The convention was a time, Bishop remarked, for lesbian, gay, bisexual, and transgender (LGBT) union members and their allies "to come together and just relax and recharge their batteries with people who understand the struggle and understand what they go through."
California State Assemblyperson John Laird (D-Monterey), one of six openly gay state assemblypersons, described PAW as an important bridge between labor and the LGBT communities. Coming from a union family and with years of experience in labor, Laird said, "I have always believed in coalitions as important to winning struggles for LGBT civil rights. Labor has always been an important part of the fight."
Laird went on to say that the next fight for California's LGBT community is for marriage equality, which is tied to the 2006 election. Democratic gubernatorial candidate Phil Angelides has promised to sign a marriage equality bill if elected. For this reason, the defeat of Arnold Schwarzenegger is key, Laird added.
Wohlforth further boasted of PAW's unique role. "We're the voice of LGBT working people across the country," she stated. But "we're an organization that speaks out for social justice and peace for everybody, not just us," she added.
Wohlforth praised major LGBT civil rights organizations such as the Human Rights Campaign and the National Gay and Lesbian Task Force (NGLTF) for having unionized staff. "That is a testimony to our community, that we get it," she said.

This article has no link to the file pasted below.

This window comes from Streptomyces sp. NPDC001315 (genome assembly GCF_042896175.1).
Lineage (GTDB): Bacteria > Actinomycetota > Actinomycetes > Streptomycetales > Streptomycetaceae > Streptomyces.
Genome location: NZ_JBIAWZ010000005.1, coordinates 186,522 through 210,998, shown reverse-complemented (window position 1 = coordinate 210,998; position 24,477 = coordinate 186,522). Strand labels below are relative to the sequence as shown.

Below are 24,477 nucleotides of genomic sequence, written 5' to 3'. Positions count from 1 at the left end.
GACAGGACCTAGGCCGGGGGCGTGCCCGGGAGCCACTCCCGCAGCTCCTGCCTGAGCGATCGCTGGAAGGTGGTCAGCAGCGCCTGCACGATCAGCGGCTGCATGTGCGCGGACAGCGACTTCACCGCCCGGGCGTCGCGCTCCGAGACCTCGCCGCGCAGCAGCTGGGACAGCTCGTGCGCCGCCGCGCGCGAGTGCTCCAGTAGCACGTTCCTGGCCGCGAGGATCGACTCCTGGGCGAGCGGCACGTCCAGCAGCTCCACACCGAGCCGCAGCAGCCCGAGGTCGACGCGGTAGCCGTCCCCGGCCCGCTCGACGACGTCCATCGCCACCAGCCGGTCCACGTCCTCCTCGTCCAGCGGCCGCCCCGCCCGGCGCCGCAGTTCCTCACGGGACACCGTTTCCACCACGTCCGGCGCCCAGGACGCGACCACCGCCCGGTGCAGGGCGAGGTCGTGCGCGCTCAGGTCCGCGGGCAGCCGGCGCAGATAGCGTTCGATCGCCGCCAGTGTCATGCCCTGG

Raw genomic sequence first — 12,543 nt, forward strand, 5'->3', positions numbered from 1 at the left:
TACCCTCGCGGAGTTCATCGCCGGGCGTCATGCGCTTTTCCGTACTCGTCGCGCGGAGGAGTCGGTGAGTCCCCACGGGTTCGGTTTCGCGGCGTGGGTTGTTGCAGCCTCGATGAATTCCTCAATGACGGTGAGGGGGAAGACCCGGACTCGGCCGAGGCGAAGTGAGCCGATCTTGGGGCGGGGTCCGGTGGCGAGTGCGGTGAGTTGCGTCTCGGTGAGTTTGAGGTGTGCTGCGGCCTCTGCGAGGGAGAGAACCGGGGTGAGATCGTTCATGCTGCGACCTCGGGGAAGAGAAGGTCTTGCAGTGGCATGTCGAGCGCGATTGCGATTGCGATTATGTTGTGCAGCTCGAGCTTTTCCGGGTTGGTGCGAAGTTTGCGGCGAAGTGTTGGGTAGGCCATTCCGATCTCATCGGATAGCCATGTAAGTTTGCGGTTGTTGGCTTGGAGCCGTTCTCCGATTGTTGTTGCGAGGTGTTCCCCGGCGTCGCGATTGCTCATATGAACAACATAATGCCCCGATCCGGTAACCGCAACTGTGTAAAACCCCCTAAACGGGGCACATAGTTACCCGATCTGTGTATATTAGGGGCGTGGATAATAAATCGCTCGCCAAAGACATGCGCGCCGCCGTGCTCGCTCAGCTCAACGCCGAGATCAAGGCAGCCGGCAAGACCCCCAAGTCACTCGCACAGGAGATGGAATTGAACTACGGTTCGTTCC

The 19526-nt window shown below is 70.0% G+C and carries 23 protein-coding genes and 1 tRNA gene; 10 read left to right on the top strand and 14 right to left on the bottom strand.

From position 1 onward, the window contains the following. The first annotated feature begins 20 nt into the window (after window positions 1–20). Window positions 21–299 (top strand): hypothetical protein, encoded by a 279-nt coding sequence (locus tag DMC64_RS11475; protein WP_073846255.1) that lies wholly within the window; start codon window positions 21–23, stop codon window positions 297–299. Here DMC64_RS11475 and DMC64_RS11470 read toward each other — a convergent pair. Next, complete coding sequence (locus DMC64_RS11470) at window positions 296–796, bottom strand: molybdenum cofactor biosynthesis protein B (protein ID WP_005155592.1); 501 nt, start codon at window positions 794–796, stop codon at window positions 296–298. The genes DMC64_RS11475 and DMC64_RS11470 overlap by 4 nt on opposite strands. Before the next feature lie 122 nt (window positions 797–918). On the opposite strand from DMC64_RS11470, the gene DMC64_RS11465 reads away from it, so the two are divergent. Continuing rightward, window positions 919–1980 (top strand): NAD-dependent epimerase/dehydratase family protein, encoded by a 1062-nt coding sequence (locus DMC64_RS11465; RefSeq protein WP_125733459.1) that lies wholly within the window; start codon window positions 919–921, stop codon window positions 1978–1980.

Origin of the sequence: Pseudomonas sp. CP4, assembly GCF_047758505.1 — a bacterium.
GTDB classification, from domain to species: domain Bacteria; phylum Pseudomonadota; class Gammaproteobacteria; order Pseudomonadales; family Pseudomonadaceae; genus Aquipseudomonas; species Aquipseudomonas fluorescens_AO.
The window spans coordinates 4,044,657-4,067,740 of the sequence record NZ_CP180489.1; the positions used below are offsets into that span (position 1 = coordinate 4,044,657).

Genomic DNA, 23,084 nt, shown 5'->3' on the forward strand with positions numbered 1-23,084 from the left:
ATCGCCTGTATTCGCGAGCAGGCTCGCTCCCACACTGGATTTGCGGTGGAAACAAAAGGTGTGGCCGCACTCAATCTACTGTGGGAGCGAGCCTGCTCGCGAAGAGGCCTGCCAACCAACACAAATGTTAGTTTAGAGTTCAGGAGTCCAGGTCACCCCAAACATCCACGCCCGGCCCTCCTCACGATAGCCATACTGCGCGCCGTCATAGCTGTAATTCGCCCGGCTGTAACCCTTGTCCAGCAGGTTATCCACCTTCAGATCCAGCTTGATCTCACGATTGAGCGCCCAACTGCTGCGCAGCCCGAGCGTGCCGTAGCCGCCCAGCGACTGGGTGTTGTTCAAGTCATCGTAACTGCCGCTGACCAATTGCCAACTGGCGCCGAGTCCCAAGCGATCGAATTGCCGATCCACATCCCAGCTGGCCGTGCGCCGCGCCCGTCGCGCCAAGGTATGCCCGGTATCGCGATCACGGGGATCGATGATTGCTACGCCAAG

Wohlforth concluded, "We are up against a powerful religious right with a theocratic agenda. We're up against an administration that has launched an attack against our civil rights and liberties." Indeed, Wohlforth wondered if there was any difference between the theocracy of the Bush administration and Republican Congress and the religious fundamentalists of the Middle East.
Pride at Work and LGBT civil rights organizations, however, have been fighting to change this country and are having an impact "because of the guts and decency of tens of thousands of people all over the country."
Keynote speaker Marsha Botzer, a co-chair of the board of directors of the NGLTF, a newspaper guild member, and PAW board member, recalled how solidarity in the labor movement was an important factor in her gender transition. Speaking for thousands of working persons in a similar situation, Botzer said, "all they want is everyone to be treated with fairness and equality in the workplace."
AFL-CIO Executive Vice-President Linda Chavez-Thompson, a long-time supporter of Pride at Work, expressed her pride in having been named an honorary lesbian and praised PAW's commitment to the struggles of working people.
AFL-CIO Executive Vice-President Linda Chavez-Thompson. (photos by Joel Wendland) She pointed to the Bush administration and the Republican-controlled Congress as the major source of woe for working people. "Everyday working people are working harder and harder for less and less." Though health care is being stripped, pensions are being taken away, and wages have stagnated, Bush and the Republicans are refusing to listen to working Americans.
Bush administration and Republican policies have damaged the country. They have allowed "big business to cut and run from America," Chavez-Thompson remarked. "Our values don't mean anything to them."
Chavez-Thompson called on labor to support candidates for Congress who will lead in government to turn the course around for working people.
Other speakers included Leslie Cagan of United for Peace and Justice, who recalled that all of the administration's claims about Iraq that it said were justifications for war proved to be false. "What do you do when you realize what you're doing is wrong?" Cagan asked. "You end it. It's not rocket science." But the administration and the Republicans have refused to follow this simple advice.
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